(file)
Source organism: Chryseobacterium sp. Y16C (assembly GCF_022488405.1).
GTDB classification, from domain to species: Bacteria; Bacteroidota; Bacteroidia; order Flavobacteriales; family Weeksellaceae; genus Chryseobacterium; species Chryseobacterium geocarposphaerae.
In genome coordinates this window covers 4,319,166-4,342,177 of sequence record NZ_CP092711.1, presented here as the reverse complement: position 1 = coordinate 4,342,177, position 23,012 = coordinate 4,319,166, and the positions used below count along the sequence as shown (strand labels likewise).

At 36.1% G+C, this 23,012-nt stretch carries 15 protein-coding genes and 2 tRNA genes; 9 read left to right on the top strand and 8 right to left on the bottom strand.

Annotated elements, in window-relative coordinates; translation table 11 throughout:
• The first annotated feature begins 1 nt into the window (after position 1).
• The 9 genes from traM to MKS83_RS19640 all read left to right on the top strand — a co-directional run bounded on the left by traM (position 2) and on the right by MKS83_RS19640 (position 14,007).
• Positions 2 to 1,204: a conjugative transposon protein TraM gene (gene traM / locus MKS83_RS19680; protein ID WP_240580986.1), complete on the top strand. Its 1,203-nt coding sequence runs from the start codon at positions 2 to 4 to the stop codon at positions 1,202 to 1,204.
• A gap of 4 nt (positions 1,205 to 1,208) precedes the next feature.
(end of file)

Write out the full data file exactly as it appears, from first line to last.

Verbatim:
Source organism: Chryseobacterium sp. Y16C (assembly GCF_022488405.1).
GTDB classification, from domain to species: Bacteria; Bacteroidota; Bacteroidia; order Flavobacteriales; family Weeksellaceae; genus Chryseobacterium; species Chryseobacterium geocarposphaerae.
In genome coordinates this window covers 4,319,166-4,342,177 of sequence record NZ_CP092711.1, presented here as the reverse complement: position 1 = coordinate 4,342,177, position 23,012 = coordinate 4,319,166, and the positions used below count along the sequence as shown (strand labels likewise).

At 36.1% G+C, this 23,012-nt stretch carries 15 protein-coding genes and 2 tRNA genes; 9 read left to right on the top strand and 8 right to left on the bottom strand.

Annotated elements, in window-relative coordinates; translation table 11 throughout:
• The first annotated feature begins 1 nt into the window (after position 1).
• The 9 genes from traM to MKS83_RS19640 all read left to right on the top strand — a co-directional run bounded on the left by traM (position 2) and on the right by MKS83_RS19640 (position 14,007).
• Positions 2 to 1,204: a conjugative transposon protein TraM gene (gene traM / locus MKS83_RS19680; protein ID WP_240580986.1), complete on the top strand. Its 1,203-nt coding sequence runs from the start codon at positions 2 to 4 to the stop codon at positions 1,202 to 1,204.
• A gap of 4 nt (positions 1,205 to 1,208) precedes the next feature.